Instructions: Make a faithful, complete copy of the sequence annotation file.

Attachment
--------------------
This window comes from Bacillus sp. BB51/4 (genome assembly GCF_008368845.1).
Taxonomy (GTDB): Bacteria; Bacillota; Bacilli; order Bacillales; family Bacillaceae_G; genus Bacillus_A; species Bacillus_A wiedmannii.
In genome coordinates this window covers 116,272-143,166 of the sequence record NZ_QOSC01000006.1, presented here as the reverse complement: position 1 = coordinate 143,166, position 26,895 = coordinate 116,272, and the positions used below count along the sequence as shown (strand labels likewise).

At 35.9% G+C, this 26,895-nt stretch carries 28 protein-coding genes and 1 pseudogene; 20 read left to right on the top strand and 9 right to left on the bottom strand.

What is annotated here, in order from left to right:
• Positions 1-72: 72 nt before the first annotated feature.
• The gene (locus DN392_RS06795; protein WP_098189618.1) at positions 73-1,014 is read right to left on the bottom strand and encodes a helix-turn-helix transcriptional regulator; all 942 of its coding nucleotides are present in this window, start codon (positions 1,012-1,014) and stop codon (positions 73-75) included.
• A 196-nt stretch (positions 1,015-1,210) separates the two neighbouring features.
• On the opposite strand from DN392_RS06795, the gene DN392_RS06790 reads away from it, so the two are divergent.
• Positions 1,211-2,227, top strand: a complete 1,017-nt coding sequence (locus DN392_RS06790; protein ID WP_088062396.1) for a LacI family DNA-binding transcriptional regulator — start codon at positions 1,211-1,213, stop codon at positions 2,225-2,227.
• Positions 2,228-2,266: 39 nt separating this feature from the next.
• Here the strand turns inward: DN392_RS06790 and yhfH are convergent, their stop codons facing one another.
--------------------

This window comes from Bacillus sp. BB51/4 (genome assembly GCF_008368845.1).
Taxonomy (GTDB): Bacteria; Bacillota; Bacilli; order Bacillales; family Bacillaceae_G; genus Bacillus_A; species Bacillus_A wiedmannii.
In genome coordinates this window covers 116,272-143,166 of the sequence record NZ_QOSC01000006.1, presented here as the reverse complement: position 1 = coordinate 143,166, position 26,895 = coordinate 116,272, and the positions used below count along the sequence as shown (strand labels likewise).

At 35.9% G+C, this 26,895-nt stretch carries 28 protein-coding genes and 1 pseudogene; 20 read left to right on the top strand and 9 right to left on the bottom strand.

What is annotated here, in order from left to right:
• Positions 1-72: 72 nt before the first annotated feature.
• The gene (locus DN392_RS06795; protein WP_098189618.1) at positions 73-1,014 is read right to left on the bottom strand and encodes a helix-turn-helix transcriptional regulator; all 942 of its coding nucleotides are present in this window, start codon (positions 1,012-1,014) and stop codon (positions 73-75) included.
• A 196-nt stretch (positions 1,015-1,210) separates the two neighbouring features.
• On the opposite strand from DN392_RS06795, the gene DN392_RS06790 reads away from it, so the two are divergent.
• Positions 1,211-2,227, top strand: a complete 1,017-nt coding sequence (locus DN392_RS06790; protein ID WP_088062396.1) for a LacI family DNA-binding transcriptional regulator — start codon at positions 1,211-1,213, stop codon at positions 2,225-2,227.
• Positions 2,228-2,266: 39 nt separating this feature from the next.
• Here the strand turns inward: DN392_RS06790 and yhfH are convergent, their stop codons facing one another.